Sunday 16 September
I resumed my policy of atlassing gaps on Andrew Silcock?s maps by doing
a number of surveys along Sedan Dip Road between Burke and Wills Roads.
The first site was another rock wallaby stack [and the last interesting
bit of topography for a while]. It was pretty quite birdwise, with the
main interest being a grey headed honeyeater and a few spinifex pigeons.
Further along the road, I observed a covey of quail from my mobile bird
hide. I was hopeful of seeing something new, being a long way from my
normal range, but once again they were the common old brown quail.
[Only 6 spp at that 2 ha site].
There were more birds along the Cloncurry River bed 10 km up the road,
with 22 spp in a 500 metre radius ? the feature species being a jabiru,
little and black faced woodswallows and white winged trillers.
Location Five [20 09E 140 40] was the banks of the Corella River, near
Clonaugh. It had the compulsory spotted bowerbird, which happened to be
sharing a tree with some varied lorikeets, budgies and a rufous throated
honeyeater. The main point of interest from my perspective was the
black breasted buzzard that was floating about 20 metres up ? it was a
most impressive raptor [particularly so since it was one of my target
species]. The locals were moving their stock along the road the old
fashioned way, and one of the nice lasses who was closing the gate was
surprised to learn I was doing a bird survey [it never hurts to tell
people what you are doing] and was interesting to learn she had a
buzzard in her back paddock [better than a dodgy campervan I guess].
I had lunch on the banks of the Cloncurry River at Sedan Dip [on the
Wills Road]. There were a group of bustards by the side road, and one
had its neck feathers all nicely ruffed up. As a point of interest,
there were a couple of black-faced woodswallows having a feed from the
butter coloured mistletoe-shaped flowers on a rough barked tree with few
leaves ? first time I?ve seen woodswallows feeding on flowers.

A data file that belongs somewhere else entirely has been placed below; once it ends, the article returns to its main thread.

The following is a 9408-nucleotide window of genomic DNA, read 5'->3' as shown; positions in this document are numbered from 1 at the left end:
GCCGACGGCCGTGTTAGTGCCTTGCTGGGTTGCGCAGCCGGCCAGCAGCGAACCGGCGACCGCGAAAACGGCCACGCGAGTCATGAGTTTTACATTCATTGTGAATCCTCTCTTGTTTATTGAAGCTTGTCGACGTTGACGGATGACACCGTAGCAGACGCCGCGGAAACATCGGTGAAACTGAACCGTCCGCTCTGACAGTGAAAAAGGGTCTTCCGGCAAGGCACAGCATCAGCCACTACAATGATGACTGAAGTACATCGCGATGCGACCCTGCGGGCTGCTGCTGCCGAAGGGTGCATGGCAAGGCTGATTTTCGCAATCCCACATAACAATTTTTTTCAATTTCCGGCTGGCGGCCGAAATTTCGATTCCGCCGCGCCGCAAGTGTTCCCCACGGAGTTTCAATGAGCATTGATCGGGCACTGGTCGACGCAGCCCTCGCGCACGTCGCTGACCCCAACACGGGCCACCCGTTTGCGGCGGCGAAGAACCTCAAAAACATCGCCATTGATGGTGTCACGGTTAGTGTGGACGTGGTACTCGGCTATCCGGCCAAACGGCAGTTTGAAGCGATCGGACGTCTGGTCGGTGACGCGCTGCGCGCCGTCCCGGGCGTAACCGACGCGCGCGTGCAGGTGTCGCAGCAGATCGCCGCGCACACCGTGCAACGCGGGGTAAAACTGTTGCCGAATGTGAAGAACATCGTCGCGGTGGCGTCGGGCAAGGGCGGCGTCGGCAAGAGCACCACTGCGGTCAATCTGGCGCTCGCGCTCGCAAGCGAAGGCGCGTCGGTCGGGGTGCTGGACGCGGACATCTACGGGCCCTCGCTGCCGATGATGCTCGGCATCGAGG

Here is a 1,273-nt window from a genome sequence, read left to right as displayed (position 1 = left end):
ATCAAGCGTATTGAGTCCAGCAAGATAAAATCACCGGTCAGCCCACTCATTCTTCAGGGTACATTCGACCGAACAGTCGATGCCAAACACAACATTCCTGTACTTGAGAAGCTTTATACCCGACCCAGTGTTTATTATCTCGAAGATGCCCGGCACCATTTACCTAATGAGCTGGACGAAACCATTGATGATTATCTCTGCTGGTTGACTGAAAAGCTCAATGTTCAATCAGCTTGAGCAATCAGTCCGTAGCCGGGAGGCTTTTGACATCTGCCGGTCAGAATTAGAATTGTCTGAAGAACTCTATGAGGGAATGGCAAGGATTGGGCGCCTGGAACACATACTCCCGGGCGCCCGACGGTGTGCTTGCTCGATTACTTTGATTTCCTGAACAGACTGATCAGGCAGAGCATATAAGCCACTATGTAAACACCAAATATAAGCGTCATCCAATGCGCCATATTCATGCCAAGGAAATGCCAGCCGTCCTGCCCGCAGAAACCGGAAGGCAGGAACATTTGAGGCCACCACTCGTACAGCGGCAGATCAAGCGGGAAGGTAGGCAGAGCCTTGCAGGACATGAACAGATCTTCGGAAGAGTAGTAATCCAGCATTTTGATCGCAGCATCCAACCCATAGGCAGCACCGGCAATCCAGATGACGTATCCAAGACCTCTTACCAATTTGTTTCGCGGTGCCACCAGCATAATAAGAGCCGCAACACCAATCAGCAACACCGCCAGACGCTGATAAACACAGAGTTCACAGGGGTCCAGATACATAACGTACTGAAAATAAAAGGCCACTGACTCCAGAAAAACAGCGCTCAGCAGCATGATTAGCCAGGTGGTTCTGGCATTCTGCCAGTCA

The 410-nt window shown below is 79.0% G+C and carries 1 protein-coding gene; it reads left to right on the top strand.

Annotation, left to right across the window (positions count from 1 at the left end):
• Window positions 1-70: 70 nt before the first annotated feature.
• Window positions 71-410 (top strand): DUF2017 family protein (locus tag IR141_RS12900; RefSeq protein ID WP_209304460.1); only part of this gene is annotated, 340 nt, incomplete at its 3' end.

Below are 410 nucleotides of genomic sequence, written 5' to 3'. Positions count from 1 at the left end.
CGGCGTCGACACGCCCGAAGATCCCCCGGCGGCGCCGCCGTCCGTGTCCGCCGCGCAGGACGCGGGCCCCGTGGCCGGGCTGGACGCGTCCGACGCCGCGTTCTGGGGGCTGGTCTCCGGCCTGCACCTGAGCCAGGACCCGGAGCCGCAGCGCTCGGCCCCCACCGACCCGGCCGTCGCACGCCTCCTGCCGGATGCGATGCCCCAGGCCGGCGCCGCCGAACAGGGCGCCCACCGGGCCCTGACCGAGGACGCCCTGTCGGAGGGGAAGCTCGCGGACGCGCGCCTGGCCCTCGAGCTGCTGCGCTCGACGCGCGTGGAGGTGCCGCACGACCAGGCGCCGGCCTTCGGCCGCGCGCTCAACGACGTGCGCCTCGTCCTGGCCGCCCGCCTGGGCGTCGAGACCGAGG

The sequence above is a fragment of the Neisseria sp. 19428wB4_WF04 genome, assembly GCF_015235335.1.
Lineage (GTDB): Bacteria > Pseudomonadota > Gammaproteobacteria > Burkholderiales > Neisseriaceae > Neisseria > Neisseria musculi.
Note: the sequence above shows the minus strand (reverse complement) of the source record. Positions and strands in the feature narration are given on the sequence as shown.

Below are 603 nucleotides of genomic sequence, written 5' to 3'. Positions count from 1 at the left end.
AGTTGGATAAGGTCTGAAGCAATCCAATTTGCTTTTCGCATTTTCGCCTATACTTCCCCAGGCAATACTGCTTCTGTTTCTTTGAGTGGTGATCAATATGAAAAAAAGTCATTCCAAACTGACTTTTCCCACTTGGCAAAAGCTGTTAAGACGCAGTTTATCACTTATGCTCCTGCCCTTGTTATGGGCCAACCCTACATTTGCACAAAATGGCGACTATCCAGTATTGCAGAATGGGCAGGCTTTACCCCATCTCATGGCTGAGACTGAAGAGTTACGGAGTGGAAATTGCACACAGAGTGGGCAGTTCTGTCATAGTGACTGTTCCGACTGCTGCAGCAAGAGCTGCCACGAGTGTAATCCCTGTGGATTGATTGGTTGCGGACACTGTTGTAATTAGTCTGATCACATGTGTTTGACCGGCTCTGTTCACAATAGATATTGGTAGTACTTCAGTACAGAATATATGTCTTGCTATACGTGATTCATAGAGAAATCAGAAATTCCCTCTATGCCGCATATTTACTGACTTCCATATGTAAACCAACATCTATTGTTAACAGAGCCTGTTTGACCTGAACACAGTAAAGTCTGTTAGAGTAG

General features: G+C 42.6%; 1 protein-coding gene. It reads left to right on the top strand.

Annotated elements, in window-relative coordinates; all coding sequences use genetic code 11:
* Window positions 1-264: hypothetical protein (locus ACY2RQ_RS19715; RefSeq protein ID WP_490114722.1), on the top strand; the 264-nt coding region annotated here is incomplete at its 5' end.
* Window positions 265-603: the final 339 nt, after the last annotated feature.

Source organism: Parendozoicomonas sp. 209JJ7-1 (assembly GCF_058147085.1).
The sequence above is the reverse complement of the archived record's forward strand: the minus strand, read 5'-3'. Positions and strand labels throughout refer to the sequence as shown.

The drive down to Julia Creek and along to Richmond was pretty boring ?
nothing but buffle grass and mimosa ? so I drove on to Hughendon for the
Monday 17 September
The good thing about Hughendon is the topography to its north, and I
paid a flying visit to Porcupine Gorge to its north [next time I?m
passing through I?ll have to climb down into the gorge]. From an avian
perspective, there was a bustard and a flock of red tailed black cockies
at the Eaglehawk Lkt.
I atlassed the Flinders River where the back road crossed it on the way
to Prairie, had a quick look at the view from the lookout on the crest
of the Great Dividing Range one the way to Charters Towers, and then
hung a right and followed the Gregory Rd south past the odd mine or two.
You start to see the odd farm dam when you get this far east, and
sometimes there is the odd interesting species. For example, there was
a flock of cotton pygmy geese on a dam about 30 km north of Belyando
The Suttor River channels, about 20 km out from Belyando Crossing [21
32E 147 03S] were location six, and the main bird of interest to me
there was another buzzard.
I spent the night in one of the units at Belyando Crossing ? I think the
old Penne Gwenne would enjoy spending a night there, as a spotted
bowerbird was the general manager, a group of apostlebirds were the
groundstaff [very cute having one of them walking in through the door to
check I was settled in comfortably] and an owl manning the night desk
[it was about the size of a boobook].
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